Nearly three fourths of adults expressed strong concerns that government can’t be trusted with their personal information in antiterrorism programs, says a survey by the Council for Excellence in Government. The Associated Press reports that nearly 60 percent of adults in the survey said government should have access to personal information that companies collect about consumers if there is any chance it will help prevent terrorism. The council has held seven national town hall meetings with the Homeland Security Department, the final one next week in Seattle.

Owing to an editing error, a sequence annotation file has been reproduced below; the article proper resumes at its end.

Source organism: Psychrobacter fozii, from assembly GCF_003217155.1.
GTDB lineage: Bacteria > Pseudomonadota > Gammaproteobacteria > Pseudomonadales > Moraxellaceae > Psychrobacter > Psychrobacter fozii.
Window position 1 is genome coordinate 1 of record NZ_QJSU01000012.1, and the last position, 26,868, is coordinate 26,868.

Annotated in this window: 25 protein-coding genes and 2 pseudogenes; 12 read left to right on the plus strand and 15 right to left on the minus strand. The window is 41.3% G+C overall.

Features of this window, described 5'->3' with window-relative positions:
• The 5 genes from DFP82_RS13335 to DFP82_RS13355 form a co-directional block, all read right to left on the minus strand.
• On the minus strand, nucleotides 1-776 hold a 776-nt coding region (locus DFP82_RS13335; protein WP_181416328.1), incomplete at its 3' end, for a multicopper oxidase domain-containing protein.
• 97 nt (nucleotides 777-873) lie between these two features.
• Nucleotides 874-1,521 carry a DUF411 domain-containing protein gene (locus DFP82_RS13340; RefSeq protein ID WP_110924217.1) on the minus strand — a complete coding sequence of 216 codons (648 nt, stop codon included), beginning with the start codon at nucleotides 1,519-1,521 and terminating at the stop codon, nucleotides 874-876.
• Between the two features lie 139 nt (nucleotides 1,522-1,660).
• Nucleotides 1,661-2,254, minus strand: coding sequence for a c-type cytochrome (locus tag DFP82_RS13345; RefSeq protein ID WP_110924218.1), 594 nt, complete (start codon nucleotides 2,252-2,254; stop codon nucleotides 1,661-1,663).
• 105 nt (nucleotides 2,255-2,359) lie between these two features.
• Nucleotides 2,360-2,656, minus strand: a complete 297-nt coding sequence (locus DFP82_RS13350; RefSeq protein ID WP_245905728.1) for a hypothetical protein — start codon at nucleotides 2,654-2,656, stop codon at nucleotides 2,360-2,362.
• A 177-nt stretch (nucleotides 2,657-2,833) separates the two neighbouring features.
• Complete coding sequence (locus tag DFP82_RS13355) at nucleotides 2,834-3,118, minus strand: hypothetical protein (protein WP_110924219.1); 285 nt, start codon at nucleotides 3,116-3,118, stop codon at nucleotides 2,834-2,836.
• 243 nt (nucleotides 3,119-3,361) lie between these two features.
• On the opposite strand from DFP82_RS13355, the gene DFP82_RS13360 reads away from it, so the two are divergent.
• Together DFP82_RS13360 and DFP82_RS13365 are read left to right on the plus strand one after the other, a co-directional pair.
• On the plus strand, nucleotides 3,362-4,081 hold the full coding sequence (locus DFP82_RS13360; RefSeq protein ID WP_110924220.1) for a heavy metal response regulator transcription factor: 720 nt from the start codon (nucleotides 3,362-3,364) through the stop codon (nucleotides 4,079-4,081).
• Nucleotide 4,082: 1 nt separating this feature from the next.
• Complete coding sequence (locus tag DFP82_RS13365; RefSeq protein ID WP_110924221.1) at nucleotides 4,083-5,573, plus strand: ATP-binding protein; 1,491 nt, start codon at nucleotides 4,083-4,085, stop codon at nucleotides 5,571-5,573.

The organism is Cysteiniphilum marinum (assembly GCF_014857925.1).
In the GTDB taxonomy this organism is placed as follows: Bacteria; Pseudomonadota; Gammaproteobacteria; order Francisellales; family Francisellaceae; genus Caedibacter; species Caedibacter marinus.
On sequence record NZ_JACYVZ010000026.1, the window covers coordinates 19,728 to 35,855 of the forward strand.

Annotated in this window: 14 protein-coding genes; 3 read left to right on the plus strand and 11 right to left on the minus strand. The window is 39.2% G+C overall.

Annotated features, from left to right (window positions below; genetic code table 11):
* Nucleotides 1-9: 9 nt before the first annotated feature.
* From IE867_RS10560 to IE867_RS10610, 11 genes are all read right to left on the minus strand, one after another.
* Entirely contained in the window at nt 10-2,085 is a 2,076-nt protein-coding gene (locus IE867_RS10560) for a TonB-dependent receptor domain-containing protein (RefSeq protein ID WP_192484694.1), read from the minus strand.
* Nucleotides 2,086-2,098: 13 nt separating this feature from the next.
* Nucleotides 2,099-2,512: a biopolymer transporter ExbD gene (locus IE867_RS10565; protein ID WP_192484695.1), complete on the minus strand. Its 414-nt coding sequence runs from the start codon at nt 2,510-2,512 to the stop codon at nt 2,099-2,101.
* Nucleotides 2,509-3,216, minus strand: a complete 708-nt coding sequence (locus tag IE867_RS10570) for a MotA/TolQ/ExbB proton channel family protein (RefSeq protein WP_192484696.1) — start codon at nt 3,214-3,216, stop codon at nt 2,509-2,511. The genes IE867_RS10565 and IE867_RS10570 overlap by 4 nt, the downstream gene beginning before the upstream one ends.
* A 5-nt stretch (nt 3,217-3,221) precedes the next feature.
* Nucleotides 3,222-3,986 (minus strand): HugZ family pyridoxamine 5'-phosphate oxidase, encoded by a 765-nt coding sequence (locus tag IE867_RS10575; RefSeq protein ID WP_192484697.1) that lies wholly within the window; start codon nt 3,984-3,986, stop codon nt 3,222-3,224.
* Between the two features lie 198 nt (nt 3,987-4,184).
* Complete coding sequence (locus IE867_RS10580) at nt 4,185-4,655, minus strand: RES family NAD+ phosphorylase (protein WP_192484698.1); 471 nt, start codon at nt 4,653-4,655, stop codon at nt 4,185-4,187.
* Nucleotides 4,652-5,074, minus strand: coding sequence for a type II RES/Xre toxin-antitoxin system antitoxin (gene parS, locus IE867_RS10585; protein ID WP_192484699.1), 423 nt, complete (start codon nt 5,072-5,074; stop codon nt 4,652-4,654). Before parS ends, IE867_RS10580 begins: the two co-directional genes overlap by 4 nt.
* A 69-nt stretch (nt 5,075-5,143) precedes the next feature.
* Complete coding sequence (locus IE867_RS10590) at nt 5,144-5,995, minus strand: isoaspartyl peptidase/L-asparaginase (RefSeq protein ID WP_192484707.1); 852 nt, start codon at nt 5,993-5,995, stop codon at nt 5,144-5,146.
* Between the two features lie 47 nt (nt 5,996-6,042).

The survey said Americans feel increasingly safe since the Sept. 11, 2001, attacks, with half of adults unconcerned that an attack will occur in their own neighborhoods. Still, more than three-fourths of adults believe the U.S. will be targeted in another major attack at home or overseas in the next few months. Americans worry most about attacks using biological and chemical weapons, and about attacks against power plants, water facilities, airports, and airplanes.